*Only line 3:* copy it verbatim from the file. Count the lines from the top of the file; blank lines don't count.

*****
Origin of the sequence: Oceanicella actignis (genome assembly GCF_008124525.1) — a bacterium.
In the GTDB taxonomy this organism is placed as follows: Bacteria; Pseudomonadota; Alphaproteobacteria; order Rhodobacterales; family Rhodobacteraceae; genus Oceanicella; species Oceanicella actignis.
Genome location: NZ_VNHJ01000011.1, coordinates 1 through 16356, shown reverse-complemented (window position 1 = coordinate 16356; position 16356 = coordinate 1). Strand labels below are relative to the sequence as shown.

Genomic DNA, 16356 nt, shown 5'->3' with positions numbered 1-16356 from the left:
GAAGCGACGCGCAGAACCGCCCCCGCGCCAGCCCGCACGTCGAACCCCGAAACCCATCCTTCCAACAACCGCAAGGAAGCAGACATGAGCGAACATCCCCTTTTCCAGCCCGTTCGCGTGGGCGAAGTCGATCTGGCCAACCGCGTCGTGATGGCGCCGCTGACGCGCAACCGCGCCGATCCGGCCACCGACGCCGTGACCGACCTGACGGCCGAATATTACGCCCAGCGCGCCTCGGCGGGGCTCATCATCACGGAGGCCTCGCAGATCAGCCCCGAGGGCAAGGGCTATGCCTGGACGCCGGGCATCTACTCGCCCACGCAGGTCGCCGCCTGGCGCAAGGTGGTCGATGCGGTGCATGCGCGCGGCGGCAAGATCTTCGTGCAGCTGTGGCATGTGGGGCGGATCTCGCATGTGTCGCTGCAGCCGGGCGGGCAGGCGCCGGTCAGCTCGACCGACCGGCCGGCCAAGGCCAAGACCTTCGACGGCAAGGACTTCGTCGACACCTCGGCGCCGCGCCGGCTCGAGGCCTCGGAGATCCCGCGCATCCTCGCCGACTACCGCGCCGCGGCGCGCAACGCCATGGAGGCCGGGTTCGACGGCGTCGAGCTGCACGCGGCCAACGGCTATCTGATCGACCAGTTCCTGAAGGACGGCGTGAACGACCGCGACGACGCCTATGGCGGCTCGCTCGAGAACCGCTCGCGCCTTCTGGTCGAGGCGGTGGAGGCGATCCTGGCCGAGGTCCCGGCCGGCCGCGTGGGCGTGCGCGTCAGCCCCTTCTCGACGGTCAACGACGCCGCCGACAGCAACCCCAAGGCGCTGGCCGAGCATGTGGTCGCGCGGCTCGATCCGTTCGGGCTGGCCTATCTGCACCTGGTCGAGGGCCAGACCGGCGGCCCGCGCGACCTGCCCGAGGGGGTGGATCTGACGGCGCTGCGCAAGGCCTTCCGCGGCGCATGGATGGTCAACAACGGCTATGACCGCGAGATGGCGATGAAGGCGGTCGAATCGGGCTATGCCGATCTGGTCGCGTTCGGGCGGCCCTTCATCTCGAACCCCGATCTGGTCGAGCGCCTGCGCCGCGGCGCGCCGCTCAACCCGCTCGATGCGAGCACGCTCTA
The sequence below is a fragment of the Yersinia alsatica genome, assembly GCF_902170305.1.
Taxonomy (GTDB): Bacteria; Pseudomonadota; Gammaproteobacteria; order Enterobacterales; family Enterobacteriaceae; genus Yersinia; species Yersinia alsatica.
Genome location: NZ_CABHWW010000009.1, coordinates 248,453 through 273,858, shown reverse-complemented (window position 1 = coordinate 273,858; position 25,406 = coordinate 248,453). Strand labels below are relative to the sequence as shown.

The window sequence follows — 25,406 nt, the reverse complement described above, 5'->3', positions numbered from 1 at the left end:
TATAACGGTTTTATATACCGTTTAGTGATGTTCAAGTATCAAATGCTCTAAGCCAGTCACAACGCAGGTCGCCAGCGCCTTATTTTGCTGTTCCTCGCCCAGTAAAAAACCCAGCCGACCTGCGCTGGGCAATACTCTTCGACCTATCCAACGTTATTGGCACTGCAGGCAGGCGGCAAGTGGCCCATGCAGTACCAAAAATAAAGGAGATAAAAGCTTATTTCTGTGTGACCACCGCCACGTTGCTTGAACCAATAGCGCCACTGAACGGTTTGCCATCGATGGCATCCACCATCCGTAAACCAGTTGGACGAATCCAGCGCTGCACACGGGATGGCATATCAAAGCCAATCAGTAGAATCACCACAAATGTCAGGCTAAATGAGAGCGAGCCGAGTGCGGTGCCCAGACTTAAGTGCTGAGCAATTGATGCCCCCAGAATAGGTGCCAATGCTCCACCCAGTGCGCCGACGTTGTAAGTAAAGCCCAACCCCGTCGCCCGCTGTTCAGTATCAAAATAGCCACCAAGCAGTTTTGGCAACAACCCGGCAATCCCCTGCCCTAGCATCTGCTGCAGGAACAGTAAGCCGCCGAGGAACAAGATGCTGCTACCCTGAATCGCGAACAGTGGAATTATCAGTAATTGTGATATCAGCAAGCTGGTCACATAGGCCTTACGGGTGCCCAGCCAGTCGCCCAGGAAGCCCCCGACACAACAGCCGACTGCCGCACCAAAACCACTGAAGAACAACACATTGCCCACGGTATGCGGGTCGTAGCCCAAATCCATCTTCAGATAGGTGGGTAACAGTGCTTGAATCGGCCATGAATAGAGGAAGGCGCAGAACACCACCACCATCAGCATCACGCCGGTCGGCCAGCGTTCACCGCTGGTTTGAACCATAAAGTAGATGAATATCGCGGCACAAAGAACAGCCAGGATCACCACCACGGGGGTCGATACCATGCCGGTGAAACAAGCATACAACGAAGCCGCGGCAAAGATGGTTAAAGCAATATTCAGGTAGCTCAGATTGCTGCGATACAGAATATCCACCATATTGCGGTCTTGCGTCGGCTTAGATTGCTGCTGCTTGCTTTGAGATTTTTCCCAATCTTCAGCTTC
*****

Genome location: NZ_VNHJ01000011.1, coordinates 1 through 16356, shown reverse-complemented (window position 1 = coordinate 16356; position 16356 = coordinate 1). Strand labels below are relative to the sequence as shown.